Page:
I am sick. Darn it. I was supposed to go to Detroit to see my two granddaughters and bake cookies. But instead I am spending Saturday on the couch.
Taking advantage of the enforced quiet time, I finished reading Three Cups of Tea, the story of Greg Mortenson building primary schools in both Pakistan and Afghanistan. Greg is a mountain climber turned humanitarian. He is the Director of the Central Asia Institute. The book is an amazing story of Mortenson's total dedication to making the world more peaceful by providing education to those who have nothing.
I was fascinated that the Pakistani tribal elders taught Greg the ways of the region saying, "Share one cup of tea, you are stranger, the second cup of tea you are friend and third cup of tea you are family." Greg, in the early days of trying to get schools built, was impatient and driving. He soon learned that he need to sit back and develop relationships!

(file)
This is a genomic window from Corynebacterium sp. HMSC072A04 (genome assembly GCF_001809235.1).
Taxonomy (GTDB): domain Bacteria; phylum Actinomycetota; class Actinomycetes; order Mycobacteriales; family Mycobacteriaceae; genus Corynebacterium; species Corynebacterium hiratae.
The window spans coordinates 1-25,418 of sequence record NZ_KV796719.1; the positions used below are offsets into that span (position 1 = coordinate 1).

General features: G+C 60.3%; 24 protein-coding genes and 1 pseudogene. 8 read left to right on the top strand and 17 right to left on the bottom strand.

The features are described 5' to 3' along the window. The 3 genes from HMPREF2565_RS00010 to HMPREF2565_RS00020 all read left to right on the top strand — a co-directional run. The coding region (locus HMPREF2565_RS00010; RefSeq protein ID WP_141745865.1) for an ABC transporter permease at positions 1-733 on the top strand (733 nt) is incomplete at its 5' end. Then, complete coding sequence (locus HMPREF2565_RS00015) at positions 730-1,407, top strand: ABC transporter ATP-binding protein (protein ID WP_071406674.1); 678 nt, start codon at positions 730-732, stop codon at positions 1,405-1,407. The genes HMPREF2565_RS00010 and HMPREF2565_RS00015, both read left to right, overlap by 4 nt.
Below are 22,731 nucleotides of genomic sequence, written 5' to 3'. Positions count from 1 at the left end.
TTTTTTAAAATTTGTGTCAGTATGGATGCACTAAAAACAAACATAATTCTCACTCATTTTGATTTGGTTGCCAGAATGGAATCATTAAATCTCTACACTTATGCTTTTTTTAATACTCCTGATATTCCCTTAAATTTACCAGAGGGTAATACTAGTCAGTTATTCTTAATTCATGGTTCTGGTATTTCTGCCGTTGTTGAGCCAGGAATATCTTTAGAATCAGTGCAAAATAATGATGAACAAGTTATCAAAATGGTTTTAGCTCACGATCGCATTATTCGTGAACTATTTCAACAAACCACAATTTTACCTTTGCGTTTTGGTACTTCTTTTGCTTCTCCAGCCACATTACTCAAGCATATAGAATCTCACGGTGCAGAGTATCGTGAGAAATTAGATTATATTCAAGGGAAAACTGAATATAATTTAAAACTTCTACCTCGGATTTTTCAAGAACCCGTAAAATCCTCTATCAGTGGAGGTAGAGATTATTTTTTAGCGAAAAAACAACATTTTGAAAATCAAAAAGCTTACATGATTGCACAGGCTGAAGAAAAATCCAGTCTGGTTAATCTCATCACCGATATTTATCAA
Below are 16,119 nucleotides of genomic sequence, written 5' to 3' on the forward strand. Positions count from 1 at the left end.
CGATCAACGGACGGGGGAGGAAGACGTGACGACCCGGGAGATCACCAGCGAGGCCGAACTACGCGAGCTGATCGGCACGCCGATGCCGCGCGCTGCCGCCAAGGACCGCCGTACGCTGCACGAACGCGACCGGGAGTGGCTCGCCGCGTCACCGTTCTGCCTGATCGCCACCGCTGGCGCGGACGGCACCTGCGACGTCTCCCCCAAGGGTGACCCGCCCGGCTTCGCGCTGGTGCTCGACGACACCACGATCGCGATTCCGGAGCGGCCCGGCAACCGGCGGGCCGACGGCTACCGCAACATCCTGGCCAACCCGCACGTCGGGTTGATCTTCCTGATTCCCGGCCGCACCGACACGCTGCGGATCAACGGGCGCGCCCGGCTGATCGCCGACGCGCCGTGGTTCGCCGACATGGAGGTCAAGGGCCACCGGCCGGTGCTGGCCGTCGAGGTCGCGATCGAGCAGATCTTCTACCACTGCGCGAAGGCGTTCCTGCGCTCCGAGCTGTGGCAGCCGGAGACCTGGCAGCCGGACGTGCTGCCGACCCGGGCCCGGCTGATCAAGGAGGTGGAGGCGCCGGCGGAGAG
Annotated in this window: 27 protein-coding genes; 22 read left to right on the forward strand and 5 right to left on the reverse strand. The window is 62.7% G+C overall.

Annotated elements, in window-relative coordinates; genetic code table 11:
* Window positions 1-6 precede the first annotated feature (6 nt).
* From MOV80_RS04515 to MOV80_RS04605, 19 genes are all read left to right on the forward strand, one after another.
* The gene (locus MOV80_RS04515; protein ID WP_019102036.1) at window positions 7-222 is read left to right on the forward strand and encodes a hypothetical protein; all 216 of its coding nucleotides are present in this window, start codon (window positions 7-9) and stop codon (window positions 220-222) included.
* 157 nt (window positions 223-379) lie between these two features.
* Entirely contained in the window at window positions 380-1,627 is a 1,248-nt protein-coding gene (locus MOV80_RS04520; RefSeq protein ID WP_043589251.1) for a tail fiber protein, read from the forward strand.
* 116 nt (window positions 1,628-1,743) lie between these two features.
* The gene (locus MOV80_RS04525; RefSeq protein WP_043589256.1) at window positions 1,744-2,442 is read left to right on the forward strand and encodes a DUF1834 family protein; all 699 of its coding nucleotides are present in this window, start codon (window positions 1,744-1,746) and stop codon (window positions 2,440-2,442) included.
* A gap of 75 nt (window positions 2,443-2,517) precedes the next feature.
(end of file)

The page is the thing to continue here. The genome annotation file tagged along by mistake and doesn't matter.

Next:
The elders also shared with him that when he wanted to go to the next village to investigate the possibility of building a school, he needed an introduction to the village elders. And like many people working in foreign countries, he hired a "fixer," someone who could smooth the way for Greg, because they knew the lay of the land.
When we typically think of networking, we envision the Chamber event or meeting with those we know. Instead this book takes us to a very third world place to show that networking (and this word is not used in the book) and relationship-building is universal.
What book have you read that demonstrates relationship building?